Winnipegger Sheila Kline is finding out just how tough it is to find an apartment these days. The single mother of two has been searching for more than a month for a three-bedroom unit in Transcona, where her children go to school. But so far, no luck. And it's the same story with Manitoba's average vacancy rate, which also has fallen to 0.7 per cent -- the lowest provincial rate in the country -- from one per cent in both October and April of last year.
It was also there that many battalions from Manitoba made their impact. Canadians were involved in many of the biggest conflicts on what was known as the Western Front, with Vimy Ridge probably being the most famous, but Passchendaele was no less significant. The Second Battle of Passchendaele, which began on Oct. 26, 1917, came to a decisive end 100 years ago this Nov. 10. In all, Canadian casualties amounted to over 15,000, with over 4,000 deaths, in just 16 days of battle.
“We have lots of evidence of other public figures whose past has become known to us yet there are no media stories pursuing it,” Sinclair said. The Manitoba senator, a former associate chief judge and head of the Truth and Reconciliation Commission on residential schools, suspects unconscious racism is motivating Manitoba media to keep the story going since before the provincial election.
Muck Rack makes it simple to find people, tweets, or articles that mention any name, keyword, company, hashtag etc. We've compiled this guide to help you make the most of your search.
Selecting a term
Start searching tweets, articles from media outlets, articles mentioned in tweets, journalists'
names, titles and bios with some suggested searches:
Companies or Topics (e.g. iPhone, Microsoft)
Phrases (e.g. "cloud computing") — use quotes to keep the terms together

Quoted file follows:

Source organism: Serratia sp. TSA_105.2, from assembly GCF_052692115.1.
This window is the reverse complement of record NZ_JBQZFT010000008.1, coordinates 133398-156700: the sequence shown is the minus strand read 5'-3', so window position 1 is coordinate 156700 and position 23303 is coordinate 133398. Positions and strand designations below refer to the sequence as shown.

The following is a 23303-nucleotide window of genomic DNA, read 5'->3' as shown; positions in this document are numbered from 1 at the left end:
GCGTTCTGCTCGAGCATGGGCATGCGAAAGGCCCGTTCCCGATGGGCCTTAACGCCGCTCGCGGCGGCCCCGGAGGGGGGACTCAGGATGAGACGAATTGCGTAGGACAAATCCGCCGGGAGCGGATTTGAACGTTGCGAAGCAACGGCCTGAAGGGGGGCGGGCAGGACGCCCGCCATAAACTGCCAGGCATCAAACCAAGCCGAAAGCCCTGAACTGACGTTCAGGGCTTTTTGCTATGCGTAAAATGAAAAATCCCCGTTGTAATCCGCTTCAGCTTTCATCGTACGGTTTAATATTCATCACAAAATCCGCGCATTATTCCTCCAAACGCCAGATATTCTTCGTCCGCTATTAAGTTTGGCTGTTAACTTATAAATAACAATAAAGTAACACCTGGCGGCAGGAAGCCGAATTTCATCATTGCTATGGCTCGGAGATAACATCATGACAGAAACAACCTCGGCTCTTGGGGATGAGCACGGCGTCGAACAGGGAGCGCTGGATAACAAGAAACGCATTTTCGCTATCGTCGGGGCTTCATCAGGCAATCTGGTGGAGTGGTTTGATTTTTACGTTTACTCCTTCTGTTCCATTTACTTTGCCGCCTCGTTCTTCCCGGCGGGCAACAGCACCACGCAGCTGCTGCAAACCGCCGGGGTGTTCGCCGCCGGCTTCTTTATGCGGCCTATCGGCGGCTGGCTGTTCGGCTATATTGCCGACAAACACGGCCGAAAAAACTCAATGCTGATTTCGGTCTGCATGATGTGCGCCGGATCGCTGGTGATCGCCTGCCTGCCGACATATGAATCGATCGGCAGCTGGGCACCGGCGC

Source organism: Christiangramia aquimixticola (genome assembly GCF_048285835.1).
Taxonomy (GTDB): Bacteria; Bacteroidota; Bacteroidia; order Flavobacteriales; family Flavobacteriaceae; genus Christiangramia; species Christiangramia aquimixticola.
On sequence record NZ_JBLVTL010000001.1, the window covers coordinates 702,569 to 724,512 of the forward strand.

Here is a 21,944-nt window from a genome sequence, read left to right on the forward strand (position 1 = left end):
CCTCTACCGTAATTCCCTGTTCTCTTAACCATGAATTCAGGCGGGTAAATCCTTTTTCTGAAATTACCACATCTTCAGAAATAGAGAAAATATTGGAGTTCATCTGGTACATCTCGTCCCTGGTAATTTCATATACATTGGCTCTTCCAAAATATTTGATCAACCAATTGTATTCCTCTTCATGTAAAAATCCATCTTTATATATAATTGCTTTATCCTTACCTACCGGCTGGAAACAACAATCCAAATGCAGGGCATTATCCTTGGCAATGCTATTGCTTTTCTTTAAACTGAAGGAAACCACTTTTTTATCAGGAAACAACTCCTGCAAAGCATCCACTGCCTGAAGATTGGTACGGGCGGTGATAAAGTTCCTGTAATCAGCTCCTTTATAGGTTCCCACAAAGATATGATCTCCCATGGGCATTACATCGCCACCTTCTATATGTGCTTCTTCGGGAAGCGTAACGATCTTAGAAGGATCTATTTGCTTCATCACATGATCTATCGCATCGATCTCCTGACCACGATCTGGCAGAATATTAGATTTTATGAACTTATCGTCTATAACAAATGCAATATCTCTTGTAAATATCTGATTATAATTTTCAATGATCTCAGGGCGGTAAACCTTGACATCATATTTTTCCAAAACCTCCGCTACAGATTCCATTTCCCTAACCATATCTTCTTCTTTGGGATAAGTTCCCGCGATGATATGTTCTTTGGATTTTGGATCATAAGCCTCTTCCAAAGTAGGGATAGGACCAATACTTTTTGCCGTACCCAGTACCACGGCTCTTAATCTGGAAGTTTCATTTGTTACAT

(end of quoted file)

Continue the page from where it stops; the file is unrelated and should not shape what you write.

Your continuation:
Twitter handles (e.g. @username) — returns those who have mentioned or replied to
Names (e.g. "David Pogue")
Hashtags (e.g. #sxsw, #london2012)
Bio details (e.g. vegan, Olympics, father)
Muck Rack's Advanced Search allows for many boolean operators.
Find results that mention multiple specified terms, use AND or
+. For example, ensure each result contains both Elon Musk and Mark Zuckerberg by
searching Musk AND Zuckerberg or Musk + Zuckerberg.
Use the operators OR or , to broaden your search when you'd like either of
multiple terms to appear in results. (This is the default behavior of our search when no operators
are used). For example, results will contain either cake or cookie by searching cake OR cookie or cake,cookie
Use NOT or - to subtract results from your search. For
example, searching Disney will yield results about the Walt Disney Company as well as Walt Disney
World Resort. To exclude mentions of Disney World, search for Disney -World or Disney
When using one of these operators with a phrase, enclose it in quotation marks. For example, you can
find results about smartphones excluding Apple's iPhone 4S by searching smartphone -"iPhone
Exact case matching or punctuation
If you're searching for a brand name or keyword that relies on specific punctuation marks or capitalization, you can
find results that match your exact query by adding matchcase: before the keyword you're searching for, like matchcase:E*TRADE .
Use parentheses to separate multiple
boolean phrases. For example, to find journalists talking about having fun in Disney World or
Disneyland, search for ("disney world" OR disneyland) AND fun.
An asterisk can be used to search for any variation of a root word truncated by the asterisk. For example, searching for admin* will return results for administrator, administration, administer, administered, etc.
A near operator is an AND operator where you can control the distance between the words. You can vary the distance the near operation uses by adding a forward slash and number (between 0-99) such as strawberries NEAR/10 "whipped cream", which means the strawberries must exist within 10 words of "whipped cream".